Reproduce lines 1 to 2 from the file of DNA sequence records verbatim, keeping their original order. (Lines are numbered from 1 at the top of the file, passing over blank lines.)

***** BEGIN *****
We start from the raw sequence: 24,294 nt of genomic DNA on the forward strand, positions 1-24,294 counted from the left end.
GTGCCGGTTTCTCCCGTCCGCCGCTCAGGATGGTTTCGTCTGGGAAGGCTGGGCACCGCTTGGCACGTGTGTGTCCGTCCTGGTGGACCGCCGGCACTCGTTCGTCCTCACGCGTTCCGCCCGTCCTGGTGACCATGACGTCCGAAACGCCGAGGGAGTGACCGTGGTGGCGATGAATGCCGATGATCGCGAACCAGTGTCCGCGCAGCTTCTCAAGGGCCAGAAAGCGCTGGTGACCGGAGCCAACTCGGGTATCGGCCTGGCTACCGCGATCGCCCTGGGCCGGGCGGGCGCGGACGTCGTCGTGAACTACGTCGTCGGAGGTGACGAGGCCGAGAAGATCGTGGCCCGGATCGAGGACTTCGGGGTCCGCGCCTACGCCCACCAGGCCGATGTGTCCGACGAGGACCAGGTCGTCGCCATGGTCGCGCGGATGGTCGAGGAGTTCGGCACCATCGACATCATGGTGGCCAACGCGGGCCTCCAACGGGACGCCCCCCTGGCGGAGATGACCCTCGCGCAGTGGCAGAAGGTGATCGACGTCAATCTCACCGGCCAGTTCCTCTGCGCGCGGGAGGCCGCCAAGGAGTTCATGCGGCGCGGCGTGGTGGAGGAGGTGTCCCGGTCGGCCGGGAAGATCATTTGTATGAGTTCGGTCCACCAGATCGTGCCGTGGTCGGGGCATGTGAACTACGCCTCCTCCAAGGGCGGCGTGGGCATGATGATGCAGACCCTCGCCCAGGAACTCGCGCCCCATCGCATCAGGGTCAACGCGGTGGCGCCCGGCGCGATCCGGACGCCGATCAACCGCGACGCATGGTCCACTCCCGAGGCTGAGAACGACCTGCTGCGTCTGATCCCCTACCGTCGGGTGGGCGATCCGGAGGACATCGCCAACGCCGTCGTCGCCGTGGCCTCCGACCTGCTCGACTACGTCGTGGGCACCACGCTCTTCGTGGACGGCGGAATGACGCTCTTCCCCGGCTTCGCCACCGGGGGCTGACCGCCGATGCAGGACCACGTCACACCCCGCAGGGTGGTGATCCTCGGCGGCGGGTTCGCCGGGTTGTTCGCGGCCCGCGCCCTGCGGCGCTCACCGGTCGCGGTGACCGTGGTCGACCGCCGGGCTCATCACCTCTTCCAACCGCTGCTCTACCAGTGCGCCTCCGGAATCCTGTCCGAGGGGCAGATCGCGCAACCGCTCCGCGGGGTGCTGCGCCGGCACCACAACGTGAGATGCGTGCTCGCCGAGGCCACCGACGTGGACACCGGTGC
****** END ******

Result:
We start from the raw sequence: 24,294 nt of genomic DNA on the forward strand, positions 1-24,294 counted from the left end.
GTGCCGGTTTCTCCCGTCCGCCGCTCAGGATGGTTTCGTCTGGGAAGGCTGGGCACCGCTTGGCACGTGTGTGTCCGTCCTGGTGGACCGCCGGCACTCGTTCGTCCTCACGCGTTCCGCCCGTCCTGGTGACCATGACGTCCGAAACGCCGAGGGAGTGACCGTGGTGGCGATGAATGCCGATGATCGCGAACCAGTGTCCGCGCAGCTTCTCAAGGGCCAGAAAGCGCTGGTGACCGGAGCCAACTCGGGTATCGGCCTGGCTACCGCGATCGCCCTGGGCCGGGCGGGCGCGGACGTCGTCGTGAACTACGTCGTCGGAGGTGACGAGGCCGAGAAGATCGTGGCCCGGATCGAGGACTTCGGGGTCCGCGCCTACGCCCACCAGGCCGATGTGTCCGACGAGGACCAGGTCGTCGCCATGGTCGCGCGGATGGTCGAGGAGTTCGGCACCATCGACATCATGGTGGCCAACGCGGGCCTCCAACGGGACGCCCCCCTGGCGGAGATGACCCTCGCGCAGTGGCAGAAGGTGATCGACGTCAATCTCACCGGCCAGTTCCTCTGCGCGCGGGAGGCCGCCAAGGAGTTCATGCGGCGCGGCGTGGTGGAGGAGGTGTCCCGGTCGGCCGGGAAGATCATTTGTATGAGTTCGGTCCACCAGATCGTGCCGTGGTCGGGGCATGTGAACTACGCCTCCTCCAAGGGCGGCGTGGGCATGATGATGCAGACCCTCGCCCAGGAACTCGCGCCCCATCGCATCAGGGTCAACGCGGTGGCGCCCGGCGCGATCCGGACGCCGATCAACCGCGACGCATGGTCCACTCCCGAGGCTGAGAACGACCTGCTGCGTCTGATCCCCTACCGTCGGGTGGGCGATCCGGAGGACATCGCCAACGCCGTCGTCGCCGTGGCCTCCGACCTGCTCGACTACGTCGTGGGCACCACGCTCTTCGTGGACGGCGGAATGACGCTCTTCCCCGGCTTCGCCACCGGGGGCTGACCGCCGATGCAGGACCACGTCACACCCCGCAGGGTGGTGATCCTCGGCGGCGGGTTCGCCGGGTTGTTCGCGGCCCGCGCCCTGCGGCGCTCACCGGTCGCGGTGACCGTGGTCGACCGCCGGGCTCATCACCTCTTCCAACCGCTGCTCTACCAGTGCGCCTCCGGAATCCTGTCCGAGGGGCAGATCGCGCAACCGCTCCGCGGGGTGCTGCGCCGGCACCACAACGTGAGATGCGTGCTCGCCGAGGCCACCGACGTGGACACCGGTGC